Since few decades we are living in a world characterized by a more and more accelerated shift of change. Indeed, "our environments are more and more complex, more and more interdependent, more and more fleeting, more and more unstable, and more and more unforeseeable. In addition, this shift of change of growing complexity is continually accelerating. Thus, this new context continually requires greater capabilities of adaptation, relegating to us the responsibility of our learning, and it is asking for the creation of a culture of continuous change and learning." (Lapointe, 1998, p. 2) In this changing mind of organizational learning culture, at the end of the 1980s, business management academics and senior managers began to discuss about the notion of "learning organization". Ray Stata, Chief Executive Officer (CEO) at Analog Devices Inc., suddenly launched the following idea: "The pace at which people and organizations learn may become the only source of sustainable competitive advantage." (Stata, 1989; quoted in Senge, 1990a, p. 7) And, in the middle of 1990, in a conference organized at Massachusetts Institute of Technology (MIT) titled "Transforming Organizations" two questions were continually remaining: How can we build organizations in which continuous learning could be ubiquitous? What type of people is the most likely to become a leader in a learning organization? (Senge, 1990a)
In fact, since about twenty-five years, a team of researchers (Society for Organizational Learning, Sloan School of Management, MIT), leaded by Peter Senge, are actively thinking about the conception and development of a learning culture favouring the adaptation of our organizations and communities to a more and more changing environment. They propose a new organizational culture of continuous learning or, in other words, to build learning organizations (Lapointe, 1998), organizations which are capable to generate and share knowledge.
In a beautiful morning of fall 1987, Senge had a vision. During his morning meditation, he is suddenly becoming conscious that learning organization would become a new management "buzzword". So, all the developments which took place in the next four years (1987-1990) have pursued Senge's initial intuition to finally conduct him to write the book The Fifth Discipline: The Art & Practice of the Learning Organization. Following the publication of this book in 1990, the learning organization, as imagined by Senge, became one of the more prominent management "buzzword" of the first half of 1990s. According to Senge, the major challenge in building a learning organization is related to the need of a sustained effort. It is relatively easy to attract people with new ideas, but it is harder to make such that people practice these new ideas in their daily life, says Senge. To that end, in 1991, Senge founded the Centre for Organizational Learning of the Sloan School of Management at MIT. This Centre is, in fact, a consortium of medium-large sized enterprises, including Ford, Harley-Davidson, Federal Express, EDS, Intel, Herman Miller, AT&T, Philips Display Components (a North American division of Philips Electronics), Merck Frosst, Shell Oil, US West, and GS Technologies (Senge, 1990b). It serves as the fundamentals to practice the five disciplines which are the essence of the learning organization.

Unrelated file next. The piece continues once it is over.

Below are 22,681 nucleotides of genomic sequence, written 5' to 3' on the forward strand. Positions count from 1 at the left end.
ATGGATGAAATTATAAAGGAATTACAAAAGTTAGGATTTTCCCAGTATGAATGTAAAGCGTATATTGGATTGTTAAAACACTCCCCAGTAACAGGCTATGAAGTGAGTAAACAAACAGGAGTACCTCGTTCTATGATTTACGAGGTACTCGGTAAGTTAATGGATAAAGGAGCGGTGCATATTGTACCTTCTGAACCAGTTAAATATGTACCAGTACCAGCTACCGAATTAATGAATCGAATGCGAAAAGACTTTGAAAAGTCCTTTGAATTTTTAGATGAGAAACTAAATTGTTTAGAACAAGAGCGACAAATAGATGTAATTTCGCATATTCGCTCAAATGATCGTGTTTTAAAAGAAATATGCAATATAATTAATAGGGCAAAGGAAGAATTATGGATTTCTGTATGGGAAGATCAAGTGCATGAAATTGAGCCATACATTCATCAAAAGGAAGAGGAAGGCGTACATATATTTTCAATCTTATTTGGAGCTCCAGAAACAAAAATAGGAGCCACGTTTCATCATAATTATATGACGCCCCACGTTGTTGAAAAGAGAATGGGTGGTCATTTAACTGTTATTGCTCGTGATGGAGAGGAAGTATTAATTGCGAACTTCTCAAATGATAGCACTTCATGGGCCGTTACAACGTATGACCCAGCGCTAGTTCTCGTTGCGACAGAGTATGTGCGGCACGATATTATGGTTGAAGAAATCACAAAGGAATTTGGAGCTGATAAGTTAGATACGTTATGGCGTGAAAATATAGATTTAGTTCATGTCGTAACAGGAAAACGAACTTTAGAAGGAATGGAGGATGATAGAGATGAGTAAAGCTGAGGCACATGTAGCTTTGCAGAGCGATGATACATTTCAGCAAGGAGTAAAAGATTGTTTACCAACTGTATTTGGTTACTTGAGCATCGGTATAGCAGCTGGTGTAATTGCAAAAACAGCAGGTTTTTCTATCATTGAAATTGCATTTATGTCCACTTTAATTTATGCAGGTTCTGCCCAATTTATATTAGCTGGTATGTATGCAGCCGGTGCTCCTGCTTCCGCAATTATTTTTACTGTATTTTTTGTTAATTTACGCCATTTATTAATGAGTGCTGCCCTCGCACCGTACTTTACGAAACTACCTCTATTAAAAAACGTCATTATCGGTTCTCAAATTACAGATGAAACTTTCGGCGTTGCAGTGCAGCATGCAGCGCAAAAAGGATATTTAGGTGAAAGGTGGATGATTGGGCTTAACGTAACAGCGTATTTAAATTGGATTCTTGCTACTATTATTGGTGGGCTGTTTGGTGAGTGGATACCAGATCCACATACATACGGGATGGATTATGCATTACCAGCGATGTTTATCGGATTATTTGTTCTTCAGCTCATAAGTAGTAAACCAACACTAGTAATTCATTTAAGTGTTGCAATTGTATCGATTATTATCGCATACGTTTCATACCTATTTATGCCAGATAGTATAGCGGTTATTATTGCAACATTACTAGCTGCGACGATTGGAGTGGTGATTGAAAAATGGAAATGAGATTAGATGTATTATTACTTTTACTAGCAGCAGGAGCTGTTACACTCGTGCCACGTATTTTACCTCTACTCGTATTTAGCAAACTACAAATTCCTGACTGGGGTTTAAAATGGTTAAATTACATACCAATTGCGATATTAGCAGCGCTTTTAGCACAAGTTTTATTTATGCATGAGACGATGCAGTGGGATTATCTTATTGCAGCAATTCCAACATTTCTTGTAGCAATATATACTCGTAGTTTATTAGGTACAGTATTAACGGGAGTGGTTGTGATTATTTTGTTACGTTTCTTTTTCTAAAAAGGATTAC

Many consultants and organizations have recognized the commercial significance of organizational learning--and the notion of the learning organization has been a central orienting point in this (Smith, 2001a). Writers have sought to identify templates, or ideal forms, "which real organizations could attempt to emulate" (Esterby-Smith & Araujo, 1999, p. 2). In this sense the learning organization is an ideal "towards which organizations have to evolve in order to be able to respond to the various pressures" [they face] (Finger & Brand, 1999, p. 136). It is characterized by the recognition that "individual and collective learning are the key" (Finger & Brand, 1999, p. 136). Two important things are resulting from this: (1) while there has been a lot of talk about learning organizations it is very difficult to identify real-life examples. This might be because the vision of "too ideal" or because it is not relevant to the requirements and dynamics of organizations; and (2) the focus on creating a template and upon the need to present it in a form that is commercially attractive to the consultants and writers has led to a significant under-powering of the theoretical framework for the learning organization (Smith, 2001a). There is a distinct contrast with the study of organizational learning.